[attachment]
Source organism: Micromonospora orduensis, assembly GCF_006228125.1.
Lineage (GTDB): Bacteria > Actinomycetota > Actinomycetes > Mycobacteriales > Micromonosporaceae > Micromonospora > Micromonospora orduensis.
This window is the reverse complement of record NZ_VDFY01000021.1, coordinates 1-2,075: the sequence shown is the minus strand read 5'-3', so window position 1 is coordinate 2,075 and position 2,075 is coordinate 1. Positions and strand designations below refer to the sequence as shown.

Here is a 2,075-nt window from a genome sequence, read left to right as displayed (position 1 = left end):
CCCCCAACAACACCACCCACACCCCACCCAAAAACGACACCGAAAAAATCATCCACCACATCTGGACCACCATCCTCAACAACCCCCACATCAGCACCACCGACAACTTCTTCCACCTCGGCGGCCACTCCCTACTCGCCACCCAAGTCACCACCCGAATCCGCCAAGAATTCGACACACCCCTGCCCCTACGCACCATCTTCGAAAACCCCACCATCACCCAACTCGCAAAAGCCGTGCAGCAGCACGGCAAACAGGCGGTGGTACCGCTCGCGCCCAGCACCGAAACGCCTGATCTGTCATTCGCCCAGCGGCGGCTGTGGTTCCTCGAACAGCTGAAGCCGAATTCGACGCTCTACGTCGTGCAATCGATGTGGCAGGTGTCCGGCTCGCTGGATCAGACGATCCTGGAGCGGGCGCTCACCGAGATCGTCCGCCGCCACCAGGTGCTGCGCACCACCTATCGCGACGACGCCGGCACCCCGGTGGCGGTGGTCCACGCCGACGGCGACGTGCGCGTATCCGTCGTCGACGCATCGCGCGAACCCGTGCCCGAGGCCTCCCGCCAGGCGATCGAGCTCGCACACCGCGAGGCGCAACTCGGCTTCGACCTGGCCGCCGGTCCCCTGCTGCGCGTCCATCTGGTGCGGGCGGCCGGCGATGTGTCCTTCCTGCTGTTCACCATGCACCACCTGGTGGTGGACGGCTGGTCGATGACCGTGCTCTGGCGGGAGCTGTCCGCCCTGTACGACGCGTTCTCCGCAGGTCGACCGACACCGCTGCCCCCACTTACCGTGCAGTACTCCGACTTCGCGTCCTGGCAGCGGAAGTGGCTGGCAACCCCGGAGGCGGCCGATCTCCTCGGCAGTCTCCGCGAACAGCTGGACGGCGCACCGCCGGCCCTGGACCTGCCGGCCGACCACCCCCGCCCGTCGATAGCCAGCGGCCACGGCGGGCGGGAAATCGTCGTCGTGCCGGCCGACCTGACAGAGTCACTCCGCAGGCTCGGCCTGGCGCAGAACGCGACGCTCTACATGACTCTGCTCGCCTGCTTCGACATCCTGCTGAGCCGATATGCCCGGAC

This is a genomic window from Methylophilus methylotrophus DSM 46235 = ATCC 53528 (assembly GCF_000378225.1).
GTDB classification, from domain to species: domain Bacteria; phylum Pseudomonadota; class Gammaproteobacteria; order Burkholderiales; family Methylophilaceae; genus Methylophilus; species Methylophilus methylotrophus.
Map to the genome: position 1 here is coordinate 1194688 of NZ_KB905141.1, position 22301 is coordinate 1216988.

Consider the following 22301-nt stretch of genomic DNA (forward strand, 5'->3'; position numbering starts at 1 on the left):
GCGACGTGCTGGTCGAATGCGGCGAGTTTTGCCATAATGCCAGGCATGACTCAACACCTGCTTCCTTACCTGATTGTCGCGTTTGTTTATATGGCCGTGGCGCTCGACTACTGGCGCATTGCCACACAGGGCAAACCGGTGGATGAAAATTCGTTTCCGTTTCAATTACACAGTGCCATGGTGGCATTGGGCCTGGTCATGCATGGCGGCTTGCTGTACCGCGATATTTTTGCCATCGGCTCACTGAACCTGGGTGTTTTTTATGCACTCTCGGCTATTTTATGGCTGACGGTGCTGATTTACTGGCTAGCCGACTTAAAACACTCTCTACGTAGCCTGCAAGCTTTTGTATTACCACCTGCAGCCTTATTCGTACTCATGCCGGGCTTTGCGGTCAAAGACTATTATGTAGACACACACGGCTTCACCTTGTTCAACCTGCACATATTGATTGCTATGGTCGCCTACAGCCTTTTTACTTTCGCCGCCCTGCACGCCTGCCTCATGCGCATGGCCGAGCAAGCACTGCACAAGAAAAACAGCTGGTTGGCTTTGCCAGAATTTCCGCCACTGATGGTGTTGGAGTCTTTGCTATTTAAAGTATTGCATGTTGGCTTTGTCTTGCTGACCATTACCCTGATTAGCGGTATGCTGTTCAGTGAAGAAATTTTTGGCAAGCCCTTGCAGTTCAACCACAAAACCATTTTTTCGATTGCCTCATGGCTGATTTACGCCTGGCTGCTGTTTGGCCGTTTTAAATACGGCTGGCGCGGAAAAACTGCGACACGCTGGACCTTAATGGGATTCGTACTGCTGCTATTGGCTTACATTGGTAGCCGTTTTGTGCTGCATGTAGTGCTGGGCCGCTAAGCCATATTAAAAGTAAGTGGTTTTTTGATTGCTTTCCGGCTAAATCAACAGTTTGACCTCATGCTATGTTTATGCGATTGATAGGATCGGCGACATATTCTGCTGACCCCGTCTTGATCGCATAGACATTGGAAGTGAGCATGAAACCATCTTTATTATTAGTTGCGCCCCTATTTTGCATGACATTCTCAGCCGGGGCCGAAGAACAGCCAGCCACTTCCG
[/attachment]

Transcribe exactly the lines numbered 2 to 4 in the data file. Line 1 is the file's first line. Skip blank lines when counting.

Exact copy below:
Lineage (GTDB): Bacteria > Actinomycetota > Actinomycetes > Mycobacteriales > Micromonosporaceae > Micromonospora > Micromonospora orduensis.
This window is the reverse complement of record NZ_VDFY01000021.1, coordinates 1-2,075: the sequence shown is the minus strand read 5'-3', so window position 1 is coordinate 2,075 and position 2,075 is coordinate 1. Positions and strand designations below refer to the sequence as shown.

Here is a 2,075-nt window from a genome sequence, read left to right as displayed (position 1 = left end):